In 2017, the Court of Appeal ruled in favour of Ms Quek and ordered the insurers to pay out the sums under the policies. The court found that the most likely scenario was that Mr Quek had taken his medication as prescribed.
Ms Quek then filed a complaint with the SMC against Dr Ang in April 2017.
The first charge brought against Dr Ang pertained to prescriptions issued between Feb 8, 2010, and Dec 31, 2011, while the second charge concerned prescriptions issued between Jan 1, 2012, and July 31, 2012.
The third charge concerned the final prescription issued on July 31, 2012.
It was for a daily dosage of 60mg of mirtazapine, which exceeded the permitted maximum daily dosage of 45mg; and for a daily dosage of 25mg of controlled-release zolpidem, in excess of the permitted maximum daily dosage of 12.5mg.
It was not disputed that Dr Ang had made such prescriptions, and that these prescriptions were inconsistent with both the guidelines issued by MOH and the package inserts in the medication.
The SMC’s disciplinary tribunal had concluded that Dr Ang’s conduct did not amount to an intentional and deliberate departure from the standards of treatment, as he had shown “care and concern” for the patient and had “attempted to meet the standard” expected of him.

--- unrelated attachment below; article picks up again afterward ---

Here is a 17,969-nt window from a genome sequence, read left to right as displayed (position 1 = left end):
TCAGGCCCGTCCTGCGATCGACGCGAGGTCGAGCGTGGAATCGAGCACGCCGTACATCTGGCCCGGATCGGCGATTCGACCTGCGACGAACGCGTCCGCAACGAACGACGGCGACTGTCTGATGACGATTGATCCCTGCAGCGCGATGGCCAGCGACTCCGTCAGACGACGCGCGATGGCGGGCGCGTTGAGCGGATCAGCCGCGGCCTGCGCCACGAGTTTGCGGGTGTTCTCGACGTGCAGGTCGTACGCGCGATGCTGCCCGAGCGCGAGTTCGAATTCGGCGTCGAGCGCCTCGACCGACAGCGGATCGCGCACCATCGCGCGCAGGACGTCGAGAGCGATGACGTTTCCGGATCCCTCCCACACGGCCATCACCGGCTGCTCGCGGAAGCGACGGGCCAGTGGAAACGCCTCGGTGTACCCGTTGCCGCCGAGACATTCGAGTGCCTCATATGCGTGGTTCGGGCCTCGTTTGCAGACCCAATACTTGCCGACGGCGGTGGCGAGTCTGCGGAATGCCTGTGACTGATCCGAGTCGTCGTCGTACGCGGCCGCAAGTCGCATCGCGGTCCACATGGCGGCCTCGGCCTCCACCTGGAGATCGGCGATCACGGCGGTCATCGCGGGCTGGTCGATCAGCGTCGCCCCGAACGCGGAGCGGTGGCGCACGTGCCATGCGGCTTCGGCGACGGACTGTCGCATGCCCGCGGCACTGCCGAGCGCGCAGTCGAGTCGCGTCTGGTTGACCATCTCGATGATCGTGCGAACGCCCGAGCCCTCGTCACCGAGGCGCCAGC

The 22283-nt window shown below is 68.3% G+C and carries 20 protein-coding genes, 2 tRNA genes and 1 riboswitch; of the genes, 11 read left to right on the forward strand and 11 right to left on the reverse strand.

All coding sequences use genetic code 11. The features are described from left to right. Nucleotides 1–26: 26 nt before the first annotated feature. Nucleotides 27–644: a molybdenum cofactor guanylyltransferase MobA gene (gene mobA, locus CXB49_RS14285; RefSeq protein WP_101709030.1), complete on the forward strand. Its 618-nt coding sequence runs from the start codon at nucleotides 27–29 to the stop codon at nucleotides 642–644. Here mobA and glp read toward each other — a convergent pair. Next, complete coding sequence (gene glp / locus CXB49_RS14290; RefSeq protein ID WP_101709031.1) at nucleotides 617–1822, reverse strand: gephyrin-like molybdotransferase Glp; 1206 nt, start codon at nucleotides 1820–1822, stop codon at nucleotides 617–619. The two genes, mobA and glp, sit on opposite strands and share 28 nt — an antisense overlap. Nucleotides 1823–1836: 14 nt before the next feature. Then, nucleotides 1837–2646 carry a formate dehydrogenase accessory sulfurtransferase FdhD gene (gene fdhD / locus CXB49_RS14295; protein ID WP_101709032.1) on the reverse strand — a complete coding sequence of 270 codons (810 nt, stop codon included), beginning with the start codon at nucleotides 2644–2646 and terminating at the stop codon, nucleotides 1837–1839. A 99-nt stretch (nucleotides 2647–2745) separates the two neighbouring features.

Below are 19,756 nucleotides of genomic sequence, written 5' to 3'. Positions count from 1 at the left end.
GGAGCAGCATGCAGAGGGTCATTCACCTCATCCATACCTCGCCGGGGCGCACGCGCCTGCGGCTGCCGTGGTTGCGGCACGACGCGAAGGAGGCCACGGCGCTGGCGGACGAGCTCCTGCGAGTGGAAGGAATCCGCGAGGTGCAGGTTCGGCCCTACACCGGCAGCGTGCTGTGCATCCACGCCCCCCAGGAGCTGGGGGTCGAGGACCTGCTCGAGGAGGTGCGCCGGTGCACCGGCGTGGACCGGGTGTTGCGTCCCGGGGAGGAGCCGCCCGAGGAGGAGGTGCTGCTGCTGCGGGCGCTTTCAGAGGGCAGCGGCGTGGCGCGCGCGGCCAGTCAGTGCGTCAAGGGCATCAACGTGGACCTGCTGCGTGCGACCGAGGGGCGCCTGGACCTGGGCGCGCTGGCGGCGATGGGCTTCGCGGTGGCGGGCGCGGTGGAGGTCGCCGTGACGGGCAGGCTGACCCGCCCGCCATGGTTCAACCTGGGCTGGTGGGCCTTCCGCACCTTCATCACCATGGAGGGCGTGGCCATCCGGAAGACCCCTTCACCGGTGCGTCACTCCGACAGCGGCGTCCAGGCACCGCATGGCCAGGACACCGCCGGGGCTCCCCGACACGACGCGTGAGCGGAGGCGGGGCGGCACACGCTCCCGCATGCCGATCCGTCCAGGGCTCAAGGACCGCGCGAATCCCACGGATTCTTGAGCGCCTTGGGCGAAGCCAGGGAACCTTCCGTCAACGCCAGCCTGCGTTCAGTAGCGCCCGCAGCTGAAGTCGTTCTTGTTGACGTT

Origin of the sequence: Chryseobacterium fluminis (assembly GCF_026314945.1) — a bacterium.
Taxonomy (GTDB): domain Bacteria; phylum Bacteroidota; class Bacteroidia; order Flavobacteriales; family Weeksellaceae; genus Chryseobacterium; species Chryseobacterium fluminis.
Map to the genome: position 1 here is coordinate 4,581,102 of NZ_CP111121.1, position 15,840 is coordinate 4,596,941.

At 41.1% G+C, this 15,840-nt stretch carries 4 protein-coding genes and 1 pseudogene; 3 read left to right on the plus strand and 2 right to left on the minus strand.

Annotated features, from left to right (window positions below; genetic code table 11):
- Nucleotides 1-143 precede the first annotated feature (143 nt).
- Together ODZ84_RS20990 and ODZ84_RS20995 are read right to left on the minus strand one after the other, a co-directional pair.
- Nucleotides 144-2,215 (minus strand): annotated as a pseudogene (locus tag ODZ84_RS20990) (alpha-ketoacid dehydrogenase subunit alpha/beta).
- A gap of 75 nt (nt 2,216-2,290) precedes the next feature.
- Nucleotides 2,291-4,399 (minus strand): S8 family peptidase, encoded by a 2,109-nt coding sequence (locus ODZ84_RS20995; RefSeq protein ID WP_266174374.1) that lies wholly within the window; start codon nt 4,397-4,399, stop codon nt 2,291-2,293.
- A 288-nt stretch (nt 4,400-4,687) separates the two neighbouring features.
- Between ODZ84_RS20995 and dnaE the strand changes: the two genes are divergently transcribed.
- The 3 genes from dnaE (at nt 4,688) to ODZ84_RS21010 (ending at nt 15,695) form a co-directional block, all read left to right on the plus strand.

In its judgment, the court said that while doctors may depart from codified standards adopted by the medical profession, the burden falls on them to demonstrate that the departure is objectively justified in terms of the risks and benefits.
The court added that in cases where there is significant risk from the patient’s perspective, the doctor would have to show that the patient had been informed of the risks, even if they were objectively outweighed by the benefits.
The court found that on the first two charges, Dr Ang had shown that some of his decisions to depart from the guidelines were objectively justifiable, while others were not.
As for the third charge, the court said Dr Ang was unable to demonstrate that his prescription of mirtazapine and zolpidem in excess of the stated maximum dosages was objectively justifiable.